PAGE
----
As an adult, I can’t escape imperfection.  No mater how hard I try, some days my form is good, but my faith sucks.  Or in times of weakness, my faith is strong, but energy is lacking.  However, everyone must be careful of fulfilling 2 Timothy 3:5.  Godliness does not come from human effort, but in the spiritual transformation of a human heart.  Thus, when Christians begin to go through the motions of religion, they deny God’s power.  In view of this, don’t pretend everything is fine.  Rather, in humility, let the grace and mercy of God build you up so that your faith takes the form of spiritual fruit.

by Jay Mankus

The Tug of War between Self-Esteem and Pride

On a level playing field, there isn’t much between winning and losing.  Whoever possesses confidence often comes out on top.  While talent does make a difference, self-esteem either strengthens or weakens individuals.  Too much success can go to your head, creating a false sense of security.  Thus, the tug of war between self-esteem and pride commences.

I will boast about a man like that, but I will not boast about myself, except about my weaknesses, 2 Corinthians 12:5.

The psyche craves encouragement, wanting to receive positive feedback.  Although constructive criticism can be beneficial, compliments boast one’s self-esteem like a pat on the back.  Yet, balance must be achieved by surrounding yourself with people who are  honest, realistic and truthful.  Maintaining this atmosphere is crucial to keeping you from going back and forth between self-esteem and pride.

But he said to me, “My grace is sufficient for you, for my power is made perfect in weakness.” Therefore I will boast all the more gladly about my weaknesses, so that Christ’s power may rest on me, 2 Corinthians 12:9.

Unfortunately, wounds to the soul leave most wallowing in self pity.  In a cruel world that can be unforgiving, recovering from any defeat is tough.  Perhaps, the words of apostle Paul in 2 Corinthians was meant to console and educate those with lost confidence.  Whenever you feel like you can’t go on, reach out to Jesus in prayer and God will provide the strength to carry on.  Subsequently, as the momentum turns in your favor don’t forget to thank the good Lord above so that pride doesn’t invade your soul.

by Jay Mankus



The Compass of Prayer

In the first season of Survivor Borneo contestants could bring one personal item to keep on their Island.  Depending upon the personality, individuals chose from a wide variety of possessions based upon wants and needs.  Dirk Been, the first person to ever be voted off the show during a tribal council brought his Bible.  Since editors have a way of slicing film to create stars, villains and proverbial losers, his decision to bring the Word of God wasn’t applauded.  Yet, for Dirk this book was like a compass for life.

If you abide in me, and my words abide in you, ask whatever you wish, and it will be done for you,  John 15:7.

The earliest accounts of Jesus highlight a morning routine, Mark 1:35-39.  While his disciples were sleeping, Jesus would arise early before sunset to a quiet location.  This solitary location provided ideal condition for the compass of prayer.  Meditating, Jesus began to listen to His heavenly Father, providing a road map for the next day.  Although the disciples had their own agendas and plans, the Holy Spirit lead Jesus to people of need, fulfilling God’s will daily.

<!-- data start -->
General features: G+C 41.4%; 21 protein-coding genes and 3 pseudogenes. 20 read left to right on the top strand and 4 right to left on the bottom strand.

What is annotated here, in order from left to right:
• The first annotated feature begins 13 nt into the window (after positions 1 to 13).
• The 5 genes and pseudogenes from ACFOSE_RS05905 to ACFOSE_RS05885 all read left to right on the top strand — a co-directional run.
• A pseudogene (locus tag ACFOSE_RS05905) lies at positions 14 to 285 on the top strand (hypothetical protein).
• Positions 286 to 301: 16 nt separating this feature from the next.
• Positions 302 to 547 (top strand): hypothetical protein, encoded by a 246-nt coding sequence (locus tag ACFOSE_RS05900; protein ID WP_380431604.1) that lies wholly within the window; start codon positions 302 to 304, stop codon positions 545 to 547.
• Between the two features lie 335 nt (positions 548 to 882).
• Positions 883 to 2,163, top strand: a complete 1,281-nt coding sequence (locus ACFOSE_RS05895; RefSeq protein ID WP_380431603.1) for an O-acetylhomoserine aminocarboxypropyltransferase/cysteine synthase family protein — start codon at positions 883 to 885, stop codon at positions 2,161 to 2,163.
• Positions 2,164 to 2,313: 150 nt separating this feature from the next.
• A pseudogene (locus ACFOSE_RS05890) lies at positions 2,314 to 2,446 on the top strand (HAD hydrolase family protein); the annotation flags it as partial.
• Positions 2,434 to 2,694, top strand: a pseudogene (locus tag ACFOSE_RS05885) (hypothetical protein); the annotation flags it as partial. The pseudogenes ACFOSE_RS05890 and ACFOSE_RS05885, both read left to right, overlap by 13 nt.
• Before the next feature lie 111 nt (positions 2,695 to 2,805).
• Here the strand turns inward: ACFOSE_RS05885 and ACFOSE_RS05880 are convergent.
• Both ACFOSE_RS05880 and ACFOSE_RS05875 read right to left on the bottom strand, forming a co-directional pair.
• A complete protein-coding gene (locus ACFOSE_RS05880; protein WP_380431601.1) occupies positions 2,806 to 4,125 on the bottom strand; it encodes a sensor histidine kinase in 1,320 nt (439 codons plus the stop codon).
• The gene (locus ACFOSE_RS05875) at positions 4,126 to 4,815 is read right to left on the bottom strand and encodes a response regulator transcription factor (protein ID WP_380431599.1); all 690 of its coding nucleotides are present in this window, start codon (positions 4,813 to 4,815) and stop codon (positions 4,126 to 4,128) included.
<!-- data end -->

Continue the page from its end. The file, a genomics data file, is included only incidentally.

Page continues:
Likewise the Spirit helps us in our weakness. For we do not know what to pray for as we ought, but the Spirit himself intercedes for us with groanings too deep for words, Romans 8:26.

Today, obstacles to achieving a clear and open communication with God continue to increase.  Doubt, unanswered prayers and worry cause individuals to try to find their way alone.  Unlocking this veil begins and ends with the Bible.  Hearts, minds and soul touched, nurtured and inspired by words of truth are like an introduction to orienteering.  Comprehending the whole process takes time.  However, through trial and error, the compass of prayer will lead you to the light.

by Jay Mankus



A Real Life Superhero

Whether you are referring to one of Marvel Comics fictional characters, watching a Super Friends episode or analyzing films like Unbreakable, superheros often have 3 things in common.  First, each possess some sort of super human power which defies the laws of physics and gravity.  Second,  individuals keep a low profile, developing an alias to keep their true identity a secret.  Finally, most have an arch enemy who seeks to ascertain a weakness, trying to uncover their krytonite.

While reading the gospel of Mark, I stumbled upon an interesting thought, Jesus was a real life superhero.  Like Superman, Jesus came from another world, Colossians 1:15-17.  Before the day came to reveal his special powers, Jesus lived in obscurity as a carpenter in the lowly town of Nazareth.  Jesus flew under the radar for thirty years until John the Baptist was imprisoned, then killed.  However, before his three years of public service began, a real Devil threatened to destroy Jesus’ ministry before it began.

Following the calling of his first four disciples, Mark 1:16-20, Jesus introduced himself to the Jewish community.  Meanwhile, a demonic spirit tried to spoil his coming out party, Mark 1:23-26.  Foiling his enemies first plot, the legend of Jesus began to spread.  Similar to modern superheros, Jesus remained humble.  Rather than proclaiming, “look what I’ve done,” Jesus gave his heavenly Father the credit.  Nearly 2,000 years following his resurrection and ascension into heaven, the Holy Spirit has been left behind so that those who believe, Romans 10:9-10, may experience an extraordinary life, John 10:10.

by Jay Mankus